If you visit and read this blog regularly, you may remember this post, which I wrote back in October after spending an entire afternoon teaching my son (five-year-old Will) about fire safety and holding numerous fire drills.
I’ll be honest, after that afternoon I felt pretty darn good about Will’s fire preparedness and was confident he would know what to do should a fire ever break out in our home.
Fast forward to last weekend, just four months after our Fire Drill Extravaganza. I was in the kitchen, melting broken crayon pieces into heart-shaped crayons for Valentine’s Day. I accidentally left the muffin pan in the oven for a minute too long, and when I opened the oven door the smell of burning wax wafted out. Within seconds the alarm of the smoke detector pierced our quiet morning.
The terribly loud and incessant beeping made me cringe as picked up a kitchen chair and hurried across the living room to the hallway smoke detector.
It was at this point I realized that even though I knew there wasn’t a fire, my kids didn’t know there wasn’t a fire.
I stood quietly in the hallway for a moment, waiting for Will to spring into action and save himself and his sister from the “fire”.
I waited…and waited…and waited, slowly going deafer…and deafer…and deafer.
I finally stuck my head into Will’s room – the door of which was open and is four feet from the smoke alarm – and found him SITTING ON HIS BED AND READING A BOOK. WHILE THE SMOKE DETECTOR WAS GOING OFF.
Erin: “What are you doing?!”
Will: “Reading a book.”
Erin: “Do you hear that noise?!”
Erin: “Do you know what that noise is?”
Will: “Um…is it the smoke detector?”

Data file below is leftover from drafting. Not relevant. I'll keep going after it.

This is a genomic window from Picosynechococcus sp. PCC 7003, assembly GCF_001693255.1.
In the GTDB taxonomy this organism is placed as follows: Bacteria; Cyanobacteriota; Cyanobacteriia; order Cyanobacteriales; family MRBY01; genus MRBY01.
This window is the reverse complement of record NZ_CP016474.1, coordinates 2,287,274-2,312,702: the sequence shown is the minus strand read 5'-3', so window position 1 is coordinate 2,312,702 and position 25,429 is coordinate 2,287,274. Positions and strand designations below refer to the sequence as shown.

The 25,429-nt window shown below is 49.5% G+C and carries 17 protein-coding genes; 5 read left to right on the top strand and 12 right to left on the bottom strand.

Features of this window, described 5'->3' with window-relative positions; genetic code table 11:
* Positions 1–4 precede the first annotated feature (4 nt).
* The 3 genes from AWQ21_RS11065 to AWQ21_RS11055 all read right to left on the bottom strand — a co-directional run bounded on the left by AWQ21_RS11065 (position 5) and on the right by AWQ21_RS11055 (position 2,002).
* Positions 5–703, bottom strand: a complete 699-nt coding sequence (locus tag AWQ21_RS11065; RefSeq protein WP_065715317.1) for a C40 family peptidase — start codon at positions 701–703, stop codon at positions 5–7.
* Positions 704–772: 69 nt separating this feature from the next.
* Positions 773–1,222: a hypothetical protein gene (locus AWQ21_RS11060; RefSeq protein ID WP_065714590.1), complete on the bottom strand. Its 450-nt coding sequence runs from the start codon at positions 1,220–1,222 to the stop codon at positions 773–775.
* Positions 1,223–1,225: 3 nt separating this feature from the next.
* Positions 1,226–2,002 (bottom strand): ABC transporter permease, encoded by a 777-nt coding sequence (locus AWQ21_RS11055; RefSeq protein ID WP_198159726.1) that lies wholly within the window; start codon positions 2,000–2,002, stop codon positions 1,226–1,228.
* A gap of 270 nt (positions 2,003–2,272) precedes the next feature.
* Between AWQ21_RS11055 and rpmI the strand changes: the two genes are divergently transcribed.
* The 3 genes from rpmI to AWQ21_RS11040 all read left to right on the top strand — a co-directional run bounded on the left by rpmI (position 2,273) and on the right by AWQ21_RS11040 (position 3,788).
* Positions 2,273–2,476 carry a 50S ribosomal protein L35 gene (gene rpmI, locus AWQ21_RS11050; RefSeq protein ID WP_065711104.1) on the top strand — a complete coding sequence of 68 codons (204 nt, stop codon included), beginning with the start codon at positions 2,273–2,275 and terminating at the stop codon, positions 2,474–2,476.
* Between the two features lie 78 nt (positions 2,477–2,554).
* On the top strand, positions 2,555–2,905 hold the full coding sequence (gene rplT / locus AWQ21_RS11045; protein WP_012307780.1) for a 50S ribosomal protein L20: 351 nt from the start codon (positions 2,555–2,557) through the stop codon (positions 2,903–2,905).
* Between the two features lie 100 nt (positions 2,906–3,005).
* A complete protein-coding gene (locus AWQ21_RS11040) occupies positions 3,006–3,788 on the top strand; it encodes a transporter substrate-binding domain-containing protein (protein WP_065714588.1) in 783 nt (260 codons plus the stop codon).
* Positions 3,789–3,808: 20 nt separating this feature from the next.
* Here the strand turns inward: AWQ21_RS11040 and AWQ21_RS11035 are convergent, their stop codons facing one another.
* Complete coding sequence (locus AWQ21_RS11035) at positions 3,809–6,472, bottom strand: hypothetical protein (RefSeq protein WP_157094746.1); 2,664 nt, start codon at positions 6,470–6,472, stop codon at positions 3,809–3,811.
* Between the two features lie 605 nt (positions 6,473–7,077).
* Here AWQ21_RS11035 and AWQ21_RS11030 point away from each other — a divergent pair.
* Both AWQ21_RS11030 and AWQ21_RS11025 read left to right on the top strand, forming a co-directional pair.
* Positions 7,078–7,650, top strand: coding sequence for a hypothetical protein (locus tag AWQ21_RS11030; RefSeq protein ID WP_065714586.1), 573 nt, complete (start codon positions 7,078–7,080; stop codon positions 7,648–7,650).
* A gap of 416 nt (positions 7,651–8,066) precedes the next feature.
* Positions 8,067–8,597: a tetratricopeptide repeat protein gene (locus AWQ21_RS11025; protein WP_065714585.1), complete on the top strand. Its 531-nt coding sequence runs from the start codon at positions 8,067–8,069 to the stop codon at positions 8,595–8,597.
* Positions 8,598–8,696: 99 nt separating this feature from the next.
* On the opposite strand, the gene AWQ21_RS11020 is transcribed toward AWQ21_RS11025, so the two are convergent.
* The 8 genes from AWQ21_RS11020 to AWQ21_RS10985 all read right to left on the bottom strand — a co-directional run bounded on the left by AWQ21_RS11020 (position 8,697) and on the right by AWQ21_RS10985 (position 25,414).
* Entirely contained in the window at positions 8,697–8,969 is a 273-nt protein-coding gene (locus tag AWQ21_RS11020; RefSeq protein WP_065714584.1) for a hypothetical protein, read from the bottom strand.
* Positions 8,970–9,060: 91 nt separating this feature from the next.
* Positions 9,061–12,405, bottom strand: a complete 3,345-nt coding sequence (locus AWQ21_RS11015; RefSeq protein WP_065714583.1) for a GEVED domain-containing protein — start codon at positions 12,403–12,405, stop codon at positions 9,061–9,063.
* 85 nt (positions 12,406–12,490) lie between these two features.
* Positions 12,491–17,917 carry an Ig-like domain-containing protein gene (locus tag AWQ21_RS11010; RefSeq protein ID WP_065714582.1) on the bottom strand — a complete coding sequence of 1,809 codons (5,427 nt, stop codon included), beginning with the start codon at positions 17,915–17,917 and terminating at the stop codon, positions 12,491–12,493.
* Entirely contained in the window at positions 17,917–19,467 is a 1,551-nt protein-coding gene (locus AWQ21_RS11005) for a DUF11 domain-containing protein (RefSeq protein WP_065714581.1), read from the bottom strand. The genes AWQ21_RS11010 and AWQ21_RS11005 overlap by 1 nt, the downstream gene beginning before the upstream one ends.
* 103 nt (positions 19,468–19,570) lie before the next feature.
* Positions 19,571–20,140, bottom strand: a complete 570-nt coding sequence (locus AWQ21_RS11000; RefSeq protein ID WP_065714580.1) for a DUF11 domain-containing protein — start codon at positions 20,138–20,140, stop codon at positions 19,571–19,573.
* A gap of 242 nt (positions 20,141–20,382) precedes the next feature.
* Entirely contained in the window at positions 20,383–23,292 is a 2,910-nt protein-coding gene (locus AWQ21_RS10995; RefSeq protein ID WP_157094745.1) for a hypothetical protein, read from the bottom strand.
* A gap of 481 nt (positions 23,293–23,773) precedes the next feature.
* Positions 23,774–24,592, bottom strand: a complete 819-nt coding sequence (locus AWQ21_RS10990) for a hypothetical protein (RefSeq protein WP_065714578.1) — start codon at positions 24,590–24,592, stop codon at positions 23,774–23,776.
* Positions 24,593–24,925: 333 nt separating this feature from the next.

Erin: “YES! It’s the smoke detector! What should you be doing right now?!”
At this point Will dropped his book, jumped up, and ran out of his room, cruising right past his confused little sister and heading out the front door. As he left the house I called after him, “do you think you should take your sister with you?”
“Oh. Yeah. Sorry.”
Will grabbed Hallie’s hand, dragged her down the front walk and across the street, and settled her at our meeting place.
I stood there in the middle of the living room with my head in my hands, partly because I was so exasperated at how poorly Will had responded to the “fire” and partly because I had a pounding headache from the still-alarming smoke detector.
After I beat the smoke detector into submission (it would NOT turn off), I brought the kids back inside and sat down with them to review our fire safety plan.
Throughout the many years I have been affiliated with the Red Cross I have talked to countless community members – adults and children – about how it’s not enough to simply HAVE a plan, about how sharing and practicing the plan are also important pieces of the overall preparedness puzzle. It wasn’t until last weekend, however, that I recognized just how catastrophic omitting the “practice” step could be. I made and shared the plan, and we practiced the plan at the beginning. But we hadn’t revisited the plan since that first day, and when it came time for Will to actually follow through – in broad daylight and when he was already awake and alert – he failed miserably.
Please review and practice your fire safety and emergency preparedness plans today. Or tonight. Or this weekend. Never assume your children were listening to (Hallie wasn’t) or will remember (Will didn’t) what you taught them the first, second, or even third time around. Don’t let them forget how crucial it is to know what to do and where to go when lives are on the line.